Scratch Management and Scalable Flushing

Dr Robert Bell1, Mr Jeroen van den Muyzenberg2, Mr Steve McMahon3, Mr Peter Edwards1

1CSIRO IMT SC, Clayton, Australia

2CSIRO IMT SC, now Griffith University



High Performance Computing centres provide storage to complement compute services.  Typically, they configure their highest-performing filesystem as a ‘scratch’ area, providing space for the temporary storage of data, and shared among all the users.

HPC service providers use scheduling to ensure compute resources are allocated to the stakeholders and users in some way reflecting need, entitlement and fairness.  The same criteria need to apply to shared storage.

Quotas are typically used to control storage usage, but to support large problems over-allocation is needed, along with some mechanism to clear out old data to make way for the new.  This has proved to be a difficult problem as filesystems have grown to meet the compute needs, storing hundreds of millions of files.

This paper canvasses ways to manage shared filesystems for temporary storage, and then provides a new algorithm for flushing old files that is highly scalable and responsive.


Robert Bell first worked for CSIRO as a vacation student at CSIRO Division of Meteorological Physics in November 1967.

From 1974, he worked for about 15 years in the CSIRO Division of Atmospheric Research, in programming various models of the ocean and atmosphere, and latterly in managing the computing group.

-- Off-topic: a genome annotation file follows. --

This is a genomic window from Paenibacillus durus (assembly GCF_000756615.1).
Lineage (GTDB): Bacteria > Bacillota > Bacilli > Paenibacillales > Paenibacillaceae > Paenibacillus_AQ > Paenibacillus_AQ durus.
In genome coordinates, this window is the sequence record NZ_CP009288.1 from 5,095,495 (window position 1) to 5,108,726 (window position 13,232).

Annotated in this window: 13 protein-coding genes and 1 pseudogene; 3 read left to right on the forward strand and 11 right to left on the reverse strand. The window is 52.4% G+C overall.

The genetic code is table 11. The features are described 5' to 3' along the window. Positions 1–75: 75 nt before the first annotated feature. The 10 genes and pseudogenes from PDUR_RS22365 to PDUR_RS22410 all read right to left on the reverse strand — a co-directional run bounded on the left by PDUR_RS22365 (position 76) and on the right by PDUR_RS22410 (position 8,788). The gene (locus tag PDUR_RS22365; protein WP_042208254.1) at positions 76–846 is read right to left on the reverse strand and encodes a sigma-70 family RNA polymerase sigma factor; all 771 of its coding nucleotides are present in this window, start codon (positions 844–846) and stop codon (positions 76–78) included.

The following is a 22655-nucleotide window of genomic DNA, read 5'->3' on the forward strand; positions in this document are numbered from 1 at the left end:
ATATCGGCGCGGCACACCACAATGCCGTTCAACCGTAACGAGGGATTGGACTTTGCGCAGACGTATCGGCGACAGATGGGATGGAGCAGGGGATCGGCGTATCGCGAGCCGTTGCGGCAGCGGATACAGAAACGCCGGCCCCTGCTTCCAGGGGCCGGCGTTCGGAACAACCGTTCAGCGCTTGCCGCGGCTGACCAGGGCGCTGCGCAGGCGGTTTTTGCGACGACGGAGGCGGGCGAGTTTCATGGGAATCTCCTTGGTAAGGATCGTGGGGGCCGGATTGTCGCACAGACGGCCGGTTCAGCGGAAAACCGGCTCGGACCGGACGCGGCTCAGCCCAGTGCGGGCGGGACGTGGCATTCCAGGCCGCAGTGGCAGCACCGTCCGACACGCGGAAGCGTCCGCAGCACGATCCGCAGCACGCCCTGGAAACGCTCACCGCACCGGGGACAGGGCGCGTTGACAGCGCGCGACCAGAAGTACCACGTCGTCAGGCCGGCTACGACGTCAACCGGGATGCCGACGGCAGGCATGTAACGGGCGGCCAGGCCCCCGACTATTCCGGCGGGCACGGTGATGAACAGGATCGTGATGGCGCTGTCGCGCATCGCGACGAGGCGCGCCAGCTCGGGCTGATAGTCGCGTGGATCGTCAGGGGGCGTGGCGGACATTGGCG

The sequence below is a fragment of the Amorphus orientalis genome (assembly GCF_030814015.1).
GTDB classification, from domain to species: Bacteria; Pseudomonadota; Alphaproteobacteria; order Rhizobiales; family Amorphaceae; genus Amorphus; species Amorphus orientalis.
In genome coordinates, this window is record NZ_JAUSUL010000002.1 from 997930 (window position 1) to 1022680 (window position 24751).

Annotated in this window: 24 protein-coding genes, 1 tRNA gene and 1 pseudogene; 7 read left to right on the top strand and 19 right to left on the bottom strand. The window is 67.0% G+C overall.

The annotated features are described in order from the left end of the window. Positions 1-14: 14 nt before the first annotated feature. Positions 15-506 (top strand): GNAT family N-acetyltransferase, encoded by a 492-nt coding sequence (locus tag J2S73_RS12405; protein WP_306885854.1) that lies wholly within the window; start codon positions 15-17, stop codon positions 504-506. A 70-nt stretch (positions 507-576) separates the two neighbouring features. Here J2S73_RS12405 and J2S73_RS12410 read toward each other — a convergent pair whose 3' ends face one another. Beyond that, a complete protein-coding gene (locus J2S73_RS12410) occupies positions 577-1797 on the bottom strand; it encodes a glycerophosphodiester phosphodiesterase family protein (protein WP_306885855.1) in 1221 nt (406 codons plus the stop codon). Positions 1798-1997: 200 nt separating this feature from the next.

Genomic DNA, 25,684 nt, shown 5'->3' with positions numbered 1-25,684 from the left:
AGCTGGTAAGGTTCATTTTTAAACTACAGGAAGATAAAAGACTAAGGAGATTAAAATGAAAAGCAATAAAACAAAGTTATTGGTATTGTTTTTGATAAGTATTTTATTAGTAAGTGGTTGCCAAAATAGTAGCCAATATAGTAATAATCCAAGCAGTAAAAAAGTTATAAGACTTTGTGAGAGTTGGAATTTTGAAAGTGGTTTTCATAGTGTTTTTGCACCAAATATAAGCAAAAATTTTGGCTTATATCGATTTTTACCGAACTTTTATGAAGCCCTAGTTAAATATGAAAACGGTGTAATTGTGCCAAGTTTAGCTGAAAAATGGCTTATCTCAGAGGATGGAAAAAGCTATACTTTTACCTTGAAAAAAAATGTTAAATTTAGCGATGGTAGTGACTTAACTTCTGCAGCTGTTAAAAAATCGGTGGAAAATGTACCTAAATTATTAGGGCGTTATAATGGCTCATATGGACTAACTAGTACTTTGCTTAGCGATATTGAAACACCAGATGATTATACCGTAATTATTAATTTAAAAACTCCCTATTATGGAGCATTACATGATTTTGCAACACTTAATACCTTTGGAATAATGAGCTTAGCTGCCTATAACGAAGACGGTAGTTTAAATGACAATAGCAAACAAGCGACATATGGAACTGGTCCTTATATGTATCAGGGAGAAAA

From 1990, he moved into providing support and services for CSIRO scientific computing (including a joint centre with the Bureau of Meteorology).  He is currently responsible for the administration of CSIRO’s HPC National Partnerships.

He has majored on data storage facilities for science, having nurtured the CSIRO SC Data Store for over 26 years.

Since September 2015, he has been seconded part-time to the Bureau of Meteorology’s Scientific Computing Services group.

He is driven to provide services for science, particularly in computing and storage services, and in user support, having been a user himself of such services in the past.


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